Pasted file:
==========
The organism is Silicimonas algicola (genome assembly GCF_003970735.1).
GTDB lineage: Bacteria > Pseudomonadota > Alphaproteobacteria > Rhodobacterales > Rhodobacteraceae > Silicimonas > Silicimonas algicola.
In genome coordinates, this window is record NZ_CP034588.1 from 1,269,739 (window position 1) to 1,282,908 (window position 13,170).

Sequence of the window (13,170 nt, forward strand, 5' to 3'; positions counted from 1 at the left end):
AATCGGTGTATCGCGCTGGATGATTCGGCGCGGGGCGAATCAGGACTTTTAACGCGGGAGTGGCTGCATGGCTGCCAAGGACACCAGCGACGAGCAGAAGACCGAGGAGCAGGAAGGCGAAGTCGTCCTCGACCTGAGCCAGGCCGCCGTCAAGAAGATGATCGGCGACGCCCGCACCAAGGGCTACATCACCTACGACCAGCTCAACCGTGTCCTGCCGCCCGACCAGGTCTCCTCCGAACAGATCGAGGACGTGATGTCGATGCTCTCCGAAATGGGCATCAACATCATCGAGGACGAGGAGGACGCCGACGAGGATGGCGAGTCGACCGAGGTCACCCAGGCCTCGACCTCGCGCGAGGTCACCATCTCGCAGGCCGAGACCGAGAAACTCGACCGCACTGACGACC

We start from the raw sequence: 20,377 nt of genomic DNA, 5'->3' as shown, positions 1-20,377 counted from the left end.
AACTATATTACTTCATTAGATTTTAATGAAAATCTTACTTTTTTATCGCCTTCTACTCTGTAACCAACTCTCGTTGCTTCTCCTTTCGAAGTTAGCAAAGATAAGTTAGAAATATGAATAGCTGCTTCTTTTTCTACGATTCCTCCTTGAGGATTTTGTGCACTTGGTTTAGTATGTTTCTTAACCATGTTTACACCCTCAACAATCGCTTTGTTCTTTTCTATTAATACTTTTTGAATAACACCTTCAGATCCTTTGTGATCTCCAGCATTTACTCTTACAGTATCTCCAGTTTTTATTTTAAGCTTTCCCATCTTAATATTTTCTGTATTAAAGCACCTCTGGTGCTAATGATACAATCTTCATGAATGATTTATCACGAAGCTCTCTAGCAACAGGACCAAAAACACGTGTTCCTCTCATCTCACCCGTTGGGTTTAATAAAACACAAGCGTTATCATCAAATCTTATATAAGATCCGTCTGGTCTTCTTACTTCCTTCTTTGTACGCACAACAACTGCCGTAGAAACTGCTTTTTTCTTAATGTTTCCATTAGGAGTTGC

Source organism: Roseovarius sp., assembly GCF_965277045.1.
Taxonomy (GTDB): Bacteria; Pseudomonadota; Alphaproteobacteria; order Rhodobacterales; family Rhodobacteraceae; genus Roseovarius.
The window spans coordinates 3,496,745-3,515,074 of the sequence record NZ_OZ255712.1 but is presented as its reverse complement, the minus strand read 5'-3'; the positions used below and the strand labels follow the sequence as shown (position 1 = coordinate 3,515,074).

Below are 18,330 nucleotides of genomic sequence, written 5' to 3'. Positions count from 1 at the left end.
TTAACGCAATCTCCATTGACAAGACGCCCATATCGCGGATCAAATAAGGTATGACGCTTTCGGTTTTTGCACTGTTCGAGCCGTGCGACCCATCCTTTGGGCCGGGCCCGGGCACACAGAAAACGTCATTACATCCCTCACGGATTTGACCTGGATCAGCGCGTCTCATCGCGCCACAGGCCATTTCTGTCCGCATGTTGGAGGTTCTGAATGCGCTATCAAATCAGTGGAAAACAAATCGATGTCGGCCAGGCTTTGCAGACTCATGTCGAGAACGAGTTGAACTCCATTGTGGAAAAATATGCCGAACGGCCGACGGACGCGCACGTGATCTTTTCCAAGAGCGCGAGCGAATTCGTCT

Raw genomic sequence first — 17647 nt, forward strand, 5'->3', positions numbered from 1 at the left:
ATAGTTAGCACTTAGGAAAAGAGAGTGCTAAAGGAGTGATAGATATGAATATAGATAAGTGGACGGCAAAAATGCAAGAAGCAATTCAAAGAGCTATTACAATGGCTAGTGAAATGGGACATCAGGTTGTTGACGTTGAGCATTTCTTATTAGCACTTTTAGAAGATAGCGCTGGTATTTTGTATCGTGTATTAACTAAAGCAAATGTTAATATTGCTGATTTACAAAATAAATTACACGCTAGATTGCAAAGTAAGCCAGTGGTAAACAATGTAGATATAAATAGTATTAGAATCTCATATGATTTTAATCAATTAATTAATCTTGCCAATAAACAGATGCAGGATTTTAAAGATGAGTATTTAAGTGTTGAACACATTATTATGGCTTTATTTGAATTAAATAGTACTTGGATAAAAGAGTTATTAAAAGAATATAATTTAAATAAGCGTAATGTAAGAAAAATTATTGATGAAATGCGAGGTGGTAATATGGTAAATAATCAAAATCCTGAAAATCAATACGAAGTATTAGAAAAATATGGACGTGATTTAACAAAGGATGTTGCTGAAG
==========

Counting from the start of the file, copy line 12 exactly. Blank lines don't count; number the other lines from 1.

TTAACGCAATCTCCATTGACAAGACGCCCATATCGCGGATCAAATAAGGTATGACGCTTTCGGTTTTTGCACTGTTCGAGCCGTGCGACCCATCCTTTGGGCCGGGCCCGGGCACACAGAAAACGTCATTACATCCCTCACGGATTTGACCTGGATCAGCGCGTCTCATCGCGCCACAGGCCATTTCTGTCCGCATGTTGGAGGTTCTGAATGCGCTATCAAATCAGTGGAAAACAAATCGATGTCGGCCAGGCTTTGCAGACTCATGTCGAGAACGAGTTGAACTCCATTGTGGAAAAATATGCCGAACGGCCGACGGACGCGCACGTGATCTTTTCCAAGAGCGCGAGCGAATTCGTCT